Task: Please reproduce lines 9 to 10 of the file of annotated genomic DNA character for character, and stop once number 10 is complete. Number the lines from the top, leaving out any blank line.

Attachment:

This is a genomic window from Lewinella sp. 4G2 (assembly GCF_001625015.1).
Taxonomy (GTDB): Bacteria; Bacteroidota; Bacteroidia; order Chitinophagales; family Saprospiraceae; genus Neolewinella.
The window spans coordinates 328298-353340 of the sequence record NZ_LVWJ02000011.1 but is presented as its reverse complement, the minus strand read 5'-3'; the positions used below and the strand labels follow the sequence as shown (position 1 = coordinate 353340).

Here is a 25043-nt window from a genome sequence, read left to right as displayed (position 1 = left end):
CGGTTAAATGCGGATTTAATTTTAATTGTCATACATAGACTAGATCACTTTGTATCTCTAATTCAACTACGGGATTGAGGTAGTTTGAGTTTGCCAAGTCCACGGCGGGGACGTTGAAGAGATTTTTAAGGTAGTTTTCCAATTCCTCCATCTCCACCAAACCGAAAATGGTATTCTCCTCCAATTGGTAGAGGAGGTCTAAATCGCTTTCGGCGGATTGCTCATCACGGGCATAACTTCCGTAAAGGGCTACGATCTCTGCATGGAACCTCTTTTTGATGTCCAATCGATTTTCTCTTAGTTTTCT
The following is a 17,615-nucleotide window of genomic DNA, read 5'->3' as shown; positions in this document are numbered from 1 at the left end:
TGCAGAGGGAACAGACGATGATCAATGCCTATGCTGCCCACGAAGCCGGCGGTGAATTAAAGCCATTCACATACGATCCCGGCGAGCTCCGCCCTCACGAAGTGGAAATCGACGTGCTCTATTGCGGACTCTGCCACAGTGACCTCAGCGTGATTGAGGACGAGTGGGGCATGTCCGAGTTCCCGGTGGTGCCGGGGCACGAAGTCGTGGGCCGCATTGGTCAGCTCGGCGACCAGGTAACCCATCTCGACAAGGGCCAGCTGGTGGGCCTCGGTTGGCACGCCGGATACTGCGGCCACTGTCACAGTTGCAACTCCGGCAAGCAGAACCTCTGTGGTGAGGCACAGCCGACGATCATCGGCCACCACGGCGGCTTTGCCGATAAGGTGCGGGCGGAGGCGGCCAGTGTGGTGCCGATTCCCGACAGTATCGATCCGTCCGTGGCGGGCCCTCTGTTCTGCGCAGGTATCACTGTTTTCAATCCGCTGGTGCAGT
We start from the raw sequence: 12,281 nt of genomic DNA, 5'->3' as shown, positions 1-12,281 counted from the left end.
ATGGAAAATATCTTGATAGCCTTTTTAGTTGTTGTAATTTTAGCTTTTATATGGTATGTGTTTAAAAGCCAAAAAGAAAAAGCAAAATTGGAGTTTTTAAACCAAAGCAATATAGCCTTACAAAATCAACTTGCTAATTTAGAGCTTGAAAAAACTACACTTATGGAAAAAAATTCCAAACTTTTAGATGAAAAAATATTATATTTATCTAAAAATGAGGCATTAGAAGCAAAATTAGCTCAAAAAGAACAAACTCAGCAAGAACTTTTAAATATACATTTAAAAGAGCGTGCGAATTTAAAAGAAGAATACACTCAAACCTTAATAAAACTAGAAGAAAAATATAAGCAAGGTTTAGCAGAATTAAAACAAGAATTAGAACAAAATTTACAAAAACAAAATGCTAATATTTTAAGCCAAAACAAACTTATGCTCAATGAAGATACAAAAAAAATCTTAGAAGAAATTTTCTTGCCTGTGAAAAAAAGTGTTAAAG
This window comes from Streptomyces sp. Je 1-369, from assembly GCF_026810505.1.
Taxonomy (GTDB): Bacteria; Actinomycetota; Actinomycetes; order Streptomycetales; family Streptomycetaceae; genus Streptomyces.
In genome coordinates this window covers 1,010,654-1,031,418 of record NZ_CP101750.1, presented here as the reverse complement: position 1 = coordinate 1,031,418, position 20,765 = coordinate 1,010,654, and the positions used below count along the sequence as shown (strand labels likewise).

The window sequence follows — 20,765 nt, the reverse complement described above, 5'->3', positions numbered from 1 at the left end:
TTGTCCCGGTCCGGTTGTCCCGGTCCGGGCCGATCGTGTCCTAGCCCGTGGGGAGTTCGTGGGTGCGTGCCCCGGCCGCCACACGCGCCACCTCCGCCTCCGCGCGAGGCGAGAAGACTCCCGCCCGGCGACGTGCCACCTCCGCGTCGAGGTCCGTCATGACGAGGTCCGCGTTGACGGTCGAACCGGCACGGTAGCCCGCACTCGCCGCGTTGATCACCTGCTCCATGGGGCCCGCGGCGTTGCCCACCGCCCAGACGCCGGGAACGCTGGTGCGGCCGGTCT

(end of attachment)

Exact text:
ATGGAAAATATCTTGATAGCCTTTTTAGTTGTTGTAATTTTAGCTTTTATATGGTATGTGTTTAAAAGCCAAAAAGAAAAAGCAAAATTGGAGTTTTTAAACCAAAGCAATATAGCCTTACAAAATCAACTTGCTAATTTAGAGCTTGAAAAAACTACACTTATGGAAAAAAATTCCAAACTTTTAGATGAAAAAATATTATATTTATCTAAAAATGAGGCATTAGAAGCAAAATTAGCTCAAAAAGAACAAACTCAGCAAGAACTTTTAAATATACATTTAAAAGAGCGTGCGAATTTAAAAGAAGAATACACTCAAACCTTAATAAAACTAGAAGAAAAATATAAGCAAGGTTTAGCAGAATTAAAACAAGAATTAGAACAAAATTTACAAAAACAAAATGCTAATATTTTAAGCCAAAACAAACTTATGCTCAATGAAGATACAAAAAAAATCTTAGAAGAAATTTTCTTGCCTGTGAAAAAAAGTGTTAAAG
This window comes from Streptomyces sp. Je 1-369, from assembly GCF_026810505.1.